This past week shaped up to be much busier than expected, what with reviewing audiobook files for Awakened, preparing for a relative’s birthday celebration this weekend, and keeping my left forefinger clean and bandaged to prevent a systemic infection. Exactly a week ago, I developed a mysterious abscess under my fingernail that required medical attention–I’ll spare readers the grisly details, save to say that they were no fun at all–and a course of antibiotics. Treatment successful–much to my relief. It’s nice to be able to type with ten fingers again!
Consequently, it’s only now that I’ve had enough time to write up some of my Poldark-related thoughts, although a lengthy post on Winston Graham’s novels and their influence on me ran last Tuesday over at the Casablanca Authors blog. Inevitably, my perspective is that of a reader first, though my fondness of the original 1975 series has shaped my opinions as well. Comparisons are inevitable, but in the interests of fairness, I am endeavoring to keep an open mind and give the new series every chance to win me over.
And certainly there is much to admire about it, starting with higher production values that allow for more lavish sets and location shoots. Not all the scenery in Poldark 2015 is purely Cornish–a distinction from Poldark 1975, in which cast and crew spent several weeks in Cornwall, shooting outdoor footage–but the effect is lovely, overall. (Still, I would have preferred more conversations and character interactions, and fewer shots of Ross galloping his horse along the Cliffs of Alienation or Elizabeth gazing out of windows while the Celtic theme of Romantic Longing wailed in the background.)
I can also commend the new Poldark‘s decision to adhere more closely to the books. Poldark 1975 was a faithful adaptation, for the most part, but significant liberties were taken at the very beginning and the very end of the series, which apparently incensed Winston Graham. So far, Poldark 2015 sticks more firmly to the plot of the first novel, and wisely introduces the major characters of Demelza Carne (the heroine) and George Warleggan (the hero’s nemesis) much sooner. Demelza’s entrance–as a ragged urchin trying to defend her beloved dog and only friend, Garrick–is particularly welcome.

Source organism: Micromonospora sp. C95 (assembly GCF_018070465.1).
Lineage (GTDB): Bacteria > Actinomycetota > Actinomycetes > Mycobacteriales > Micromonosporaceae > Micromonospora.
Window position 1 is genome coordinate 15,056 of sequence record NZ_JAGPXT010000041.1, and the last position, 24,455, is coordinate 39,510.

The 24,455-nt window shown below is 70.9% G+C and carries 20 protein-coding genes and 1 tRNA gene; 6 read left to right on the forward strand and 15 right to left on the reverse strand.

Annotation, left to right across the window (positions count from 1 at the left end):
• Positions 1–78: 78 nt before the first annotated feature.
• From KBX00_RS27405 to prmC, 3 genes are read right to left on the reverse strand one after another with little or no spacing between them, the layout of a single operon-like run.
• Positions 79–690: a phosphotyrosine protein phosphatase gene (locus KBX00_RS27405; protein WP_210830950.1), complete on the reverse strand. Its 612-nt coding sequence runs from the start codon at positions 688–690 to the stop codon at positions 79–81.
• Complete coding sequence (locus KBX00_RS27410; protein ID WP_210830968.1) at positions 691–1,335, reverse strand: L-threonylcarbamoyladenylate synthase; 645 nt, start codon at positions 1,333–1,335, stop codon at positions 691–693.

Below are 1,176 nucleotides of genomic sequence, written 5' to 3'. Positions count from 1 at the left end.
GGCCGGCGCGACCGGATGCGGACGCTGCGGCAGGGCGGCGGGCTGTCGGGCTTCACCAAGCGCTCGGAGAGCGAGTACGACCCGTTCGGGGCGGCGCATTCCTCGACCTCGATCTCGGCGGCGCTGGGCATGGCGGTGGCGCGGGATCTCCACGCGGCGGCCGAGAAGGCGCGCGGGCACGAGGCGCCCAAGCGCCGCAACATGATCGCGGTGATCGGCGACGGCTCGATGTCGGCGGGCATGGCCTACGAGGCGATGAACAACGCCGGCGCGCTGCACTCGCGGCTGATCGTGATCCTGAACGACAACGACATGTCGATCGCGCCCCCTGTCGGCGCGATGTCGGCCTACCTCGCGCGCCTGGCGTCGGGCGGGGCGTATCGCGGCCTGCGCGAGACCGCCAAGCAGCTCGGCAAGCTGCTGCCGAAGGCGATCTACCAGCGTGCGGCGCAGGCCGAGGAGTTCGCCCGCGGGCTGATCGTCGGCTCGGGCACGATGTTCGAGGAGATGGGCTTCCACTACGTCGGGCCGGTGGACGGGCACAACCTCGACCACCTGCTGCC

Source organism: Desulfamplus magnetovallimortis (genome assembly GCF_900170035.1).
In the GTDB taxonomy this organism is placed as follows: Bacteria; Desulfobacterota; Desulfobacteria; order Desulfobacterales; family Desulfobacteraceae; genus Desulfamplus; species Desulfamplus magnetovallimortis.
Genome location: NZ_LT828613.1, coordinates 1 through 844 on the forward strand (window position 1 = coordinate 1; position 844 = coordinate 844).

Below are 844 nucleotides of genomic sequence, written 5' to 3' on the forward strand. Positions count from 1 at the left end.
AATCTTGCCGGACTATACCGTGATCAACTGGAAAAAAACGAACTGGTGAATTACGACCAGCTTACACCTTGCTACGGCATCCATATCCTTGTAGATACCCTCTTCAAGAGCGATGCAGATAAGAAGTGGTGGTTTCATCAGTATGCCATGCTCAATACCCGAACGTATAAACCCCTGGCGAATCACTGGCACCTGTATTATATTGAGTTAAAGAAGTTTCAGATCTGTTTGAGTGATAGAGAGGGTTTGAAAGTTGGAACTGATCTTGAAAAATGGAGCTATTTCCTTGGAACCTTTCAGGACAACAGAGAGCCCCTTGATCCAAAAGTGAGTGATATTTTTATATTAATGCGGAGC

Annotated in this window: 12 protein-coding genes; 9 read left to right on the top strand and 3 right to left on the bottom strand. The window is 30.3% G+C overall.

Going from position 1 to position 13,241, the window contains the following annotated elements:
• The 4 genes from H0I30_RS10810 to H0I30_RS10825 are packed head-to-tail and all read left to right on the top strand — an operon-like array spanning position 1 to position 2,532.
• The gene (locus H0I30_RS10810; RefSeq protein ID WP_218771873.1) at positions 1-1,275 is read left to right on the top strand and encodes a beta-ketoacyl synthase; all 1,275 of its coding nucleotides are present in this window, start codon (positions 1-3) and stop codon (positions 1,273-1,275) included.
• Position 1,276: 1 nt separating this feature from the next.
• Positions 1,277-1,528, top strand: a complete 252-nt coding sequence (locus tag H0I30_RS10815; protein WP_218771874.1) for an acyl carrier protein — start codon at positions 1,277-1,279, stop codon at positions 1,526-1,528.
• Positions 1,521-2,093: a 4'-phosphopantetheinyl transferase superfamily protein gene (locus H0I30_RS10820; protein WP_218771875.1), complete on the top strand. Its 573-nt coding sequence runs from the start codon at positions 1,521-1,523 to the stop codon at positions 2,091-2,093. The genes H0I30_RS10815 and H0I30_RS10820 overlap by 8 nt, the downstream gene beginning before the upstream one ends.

While I loved the fire and spirit of Angharad Rees’s Demelza in Poldark 1975, the writing for the first few episodes conceived of the character as a saucy sex-kitten (the scriptwriters were apparently influenced by Tom Jones), which, frankly, grated at times. Fortunately, later episodes portrayed Demelza more believably as a young woman struggling to find her place in a new social order, which is also truer to Graham’s idea of the character. I have noticed that Eleanor Tomlinson, the new Demelza, has the same coloring as Rees, instead of being dark like the character is in the novels.
Any discussion of casting would have to include Aidan Turner as the hero, Ross Poldark. Robin Ellis, the originator of the role, inhabited the part so completely that the hypercritical Graham was won over, telling Ellis in an inscribed copy of Ross Poldark, “I have never seen you put a foot wrong.” It’s too early to tell whether Turner will nail the character as thoroughly, but he has potential. Certainly, he’s got the brooding, melancholy thing down pat, though he doesn’t convey the same aura of danger that Ellis did. Graham continually describes Ross as “unquiet”–and I always had the sense that an angry Ross was a powder keg that could all too easily be set off by the wrong word or action. Turner doesn’t have that combustible quality…yet. It’ll be interesting to see if he acquires it in the upcoming episdoes.
So far, my main quibbles are with the supporting characters, who presently lack the individuality they show in the novels and in the 1975 series. I’m reserving most of my judgments until I see more of them–with one exception. The new Elizabeth is a complete misfire for me. While I’m in favor of a more nuanced portrayal of this oft-maligned character, I think turning her into this nice, sweet girl who was pressured by her mother into marrying Ross’s cousin Francis strips her of her ambiguities and complexities. And on a purely physical level, I can’t accept her as a brunette either! In fact, she looks more like the books’ version of Demelza!
Graham’s Elizabeth–a cool, elegant blonde–is a much greyer figure: a well-intentioned but deeply conventional young lady who cares for Ross but who also yearns for comfort, security, and a settled existence that Ross may not be able to give her. She regrets having to hurt him but she insists that theirs was a “boy and girl attachment” and that she loves Francis as a grown woman. She is also very much a product of her time: refined, gracious, even a touch bloodless. She would never run merrily along the cliffs, her curls blowing in the wind, or ride ventre-a-terre across the moors to insist that Ross not leave Cornwall. Graham’s Elizabeth would, in fact, dearly love to leave Cornwall herself, and experience the pleasures of London, which would include having her considerable beauty admired by a wider circle of acquaintances. I suspect the changes are intended to increase Elizabeth’s likeability and thus explain Ross’s ongoing obsession with her, even as the more appealing Demelza becomes increasingly entrenched in his life. Unfortunately, in attempting to make Elizabeth more sympathetic, the new series has also made her simpler–and much less interesting.
And one more decisive thumbs-down on Ross’s famous scar. I realize that Poldark 2015 might have wanted to avoid replicating the diagonal slash across Robin Ellis’s cheek and to create a distinctive look for Aidan Turner. But given how more advanced and sophisticated make-up has become in the last 40 years, couldn’t they have come up with something that didn’t look like New Ross’s mascara was running?
Until next time!